The Japanese maple, Acer palmatum, is a slow-growing ornamental tree or shrub that reaches a maximum of 20 feet high and wide only after many years. Originating in the Orient, it performs well in USDA growing zones 5 through 8. This tree succumbs to some pests and diseases when healthy, but shows greater susceptibility when stressed by poor growing conditions. The exact process to revive a Japanese maple depends on what specifically ails it, but good maintenance practices improve the overall health of this tree.
Determine if the apparent problem with your Japanese maple truly is a problem or just a natural occurrence. For example, Japanese maples with variegated leaves sometimes lose their color, turning a more common green. Though this might be a result of an excessively shady growing site, it also happens naturally at times in juvenile trees as they grow. If a variegated cultivar continues to produce green leaves, prune that branch off the tree, but wait at least one full growing season to see if it self-corrects.
Move newly planted trees to a location with ideal light conditions if they show signs of poor growth, such as wilting, lack of color or leaf loss. Choose a location with morning sun and afternoon shade for best results. Avoid western exposures to limit heat stress, especially in the southern portion of this tree's growing range. In northern climates, the Japanese maple survives well in full sun to light shade. Certain cultivars work better full sun, including Beni shi en, Fireglow and Tamukeyama.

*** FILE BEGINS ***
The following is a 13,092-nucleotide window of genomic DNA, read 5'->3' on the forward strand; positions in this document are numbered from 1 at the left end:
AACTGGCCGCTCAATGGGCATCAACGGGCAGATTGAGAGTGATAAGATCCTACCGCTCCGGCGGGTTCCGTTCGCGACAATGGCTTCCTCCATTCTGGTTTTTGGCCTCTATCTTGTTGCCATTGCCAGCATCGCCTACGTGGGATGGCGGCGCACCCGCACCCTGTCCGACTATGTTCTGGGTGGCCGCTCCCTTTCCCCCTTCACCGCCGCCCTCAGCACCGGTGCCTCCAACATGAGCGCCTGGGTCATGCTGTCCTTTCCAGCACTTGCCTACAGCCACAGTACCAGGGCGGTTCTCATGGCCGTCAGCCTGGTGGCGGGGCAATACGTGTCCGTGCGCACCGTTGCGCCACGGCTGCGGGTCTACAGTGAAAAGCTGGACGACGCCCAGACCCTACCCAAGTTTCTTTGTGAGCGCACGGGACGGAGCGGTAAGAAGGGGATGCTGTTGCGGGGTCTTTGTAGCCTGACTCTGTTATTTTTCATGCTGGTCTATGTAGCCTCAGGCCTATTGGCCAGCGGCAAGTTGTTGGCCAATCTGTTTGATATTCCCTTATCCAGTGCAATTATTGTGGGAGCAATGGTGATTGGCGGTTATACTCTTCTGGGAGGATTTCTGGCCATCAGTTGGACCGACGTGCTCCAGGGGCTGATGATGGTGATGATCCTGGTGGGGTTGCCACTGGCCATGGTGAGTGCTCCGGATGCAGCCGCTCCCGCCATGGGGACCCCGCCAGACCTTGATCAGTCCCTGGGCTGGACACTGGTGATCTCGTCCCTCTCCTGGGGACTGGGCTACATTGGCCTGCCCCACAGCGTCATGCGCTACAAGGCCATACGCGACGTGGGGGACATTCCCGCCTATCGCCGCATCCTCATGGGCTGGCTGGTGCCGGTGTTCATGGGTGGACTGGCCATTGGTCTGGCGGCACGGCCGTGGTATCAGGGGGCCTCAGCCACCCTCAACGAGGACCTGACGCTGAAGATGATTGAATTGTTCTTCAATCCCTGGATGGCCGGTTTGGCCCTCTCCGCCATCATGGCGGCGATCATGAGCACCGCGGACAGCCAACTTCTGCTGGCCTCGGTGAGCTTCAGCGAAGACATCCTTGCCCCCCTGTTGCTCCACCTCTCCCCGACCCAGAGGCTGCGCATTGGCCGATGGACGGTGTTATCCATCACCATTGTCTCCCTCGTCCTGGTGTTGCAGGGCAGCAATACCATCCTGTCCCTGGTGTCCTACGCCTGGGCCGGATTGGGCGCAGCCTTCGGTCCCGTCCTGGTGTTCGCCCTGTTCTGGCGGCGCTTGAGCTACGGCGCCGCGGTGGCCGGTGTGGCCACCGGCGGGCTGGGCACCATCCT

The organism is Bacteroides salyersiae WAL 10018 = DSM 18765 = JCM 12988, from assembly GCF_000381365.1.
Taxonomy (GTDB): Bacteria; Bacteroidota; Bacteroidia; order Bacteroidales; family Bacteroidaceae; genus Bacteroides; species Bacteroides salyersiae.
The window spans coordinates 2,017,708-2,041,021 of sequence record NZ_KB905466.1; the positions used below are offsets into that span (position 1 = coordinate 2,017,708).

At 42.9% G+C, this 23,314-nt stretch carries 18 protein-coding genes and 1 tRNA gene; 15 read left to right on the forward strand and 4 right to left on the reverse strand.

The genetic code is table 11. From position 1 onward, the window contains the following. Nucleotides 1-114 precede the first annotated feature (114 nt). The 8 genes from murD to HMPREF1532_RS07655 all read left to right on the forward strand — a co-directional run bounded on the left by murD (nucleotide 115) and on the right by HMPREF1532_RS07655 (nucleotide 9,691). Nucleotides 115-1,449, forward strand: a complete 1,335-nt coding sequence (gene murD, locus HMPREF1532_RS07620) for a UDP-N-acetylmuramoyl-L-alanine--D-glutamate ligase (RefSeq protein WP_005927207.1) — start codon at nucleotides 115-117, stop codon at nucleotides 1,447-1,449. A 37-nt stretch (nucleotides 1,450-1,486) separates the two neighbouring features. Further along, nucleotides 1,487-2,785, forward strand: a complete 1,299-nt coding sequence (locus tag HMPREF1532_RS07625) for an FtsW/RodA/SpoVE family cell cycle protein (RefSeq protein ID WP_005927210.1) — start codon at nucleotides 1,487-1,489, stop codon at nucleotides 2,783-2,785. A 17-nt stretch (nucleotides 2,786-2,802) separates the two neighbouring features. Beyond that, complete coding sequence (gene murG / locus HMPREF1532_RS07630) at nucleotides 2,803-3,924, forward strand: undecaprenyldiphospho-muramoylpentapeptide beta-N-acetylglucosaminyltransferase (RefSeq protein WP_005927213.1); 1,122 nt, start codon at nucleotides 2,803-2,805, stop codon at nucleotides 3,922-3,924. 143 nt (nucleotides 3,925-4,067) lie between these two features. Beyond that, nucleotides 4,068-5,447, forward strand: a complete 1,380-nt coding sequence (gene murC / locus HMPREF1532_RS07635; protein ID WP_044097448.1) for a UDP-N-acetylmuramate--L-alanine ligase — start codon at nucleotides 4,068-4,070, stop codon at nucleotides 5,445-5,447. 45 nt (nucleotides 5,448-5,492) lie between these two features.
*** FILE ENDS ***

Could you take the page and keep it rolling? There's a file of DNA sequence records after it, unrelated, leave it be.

Check for insect pests and diseases, especially in cases where the tree already struggles in poor growing conditions. Ensure good drainage and air circulation to reduce the risk of such problems. Apply Phyton-27 annually as both a preventive measure and a control method for fungal and bacterial diseases. Aphids, scales and borers sometimes infest Japanese maples, with symptoms including leaf wilt and drop, honeydew and webbing over the branches and foliage. Use horticultural insect sprays to control insect pest populations.
Water, fertilize and mulch annually to maintain healthy growth. Japanese maples prefer, moist, well-draining soils and exhibit poor drought tolerance. Water at least an inch per week in dry weather. Watering also minimizes scorching, while fertilizing improves nutrient availability, lessening the risk of poor root growth and development. Fertilize in the spring with a slow-release, balanced fertilizer. Keep 2 to 4 inches of mulch under the canopy of this tree to maintain more constant soil temperatures while protecting shallow roots from heat, drought, pests and disease.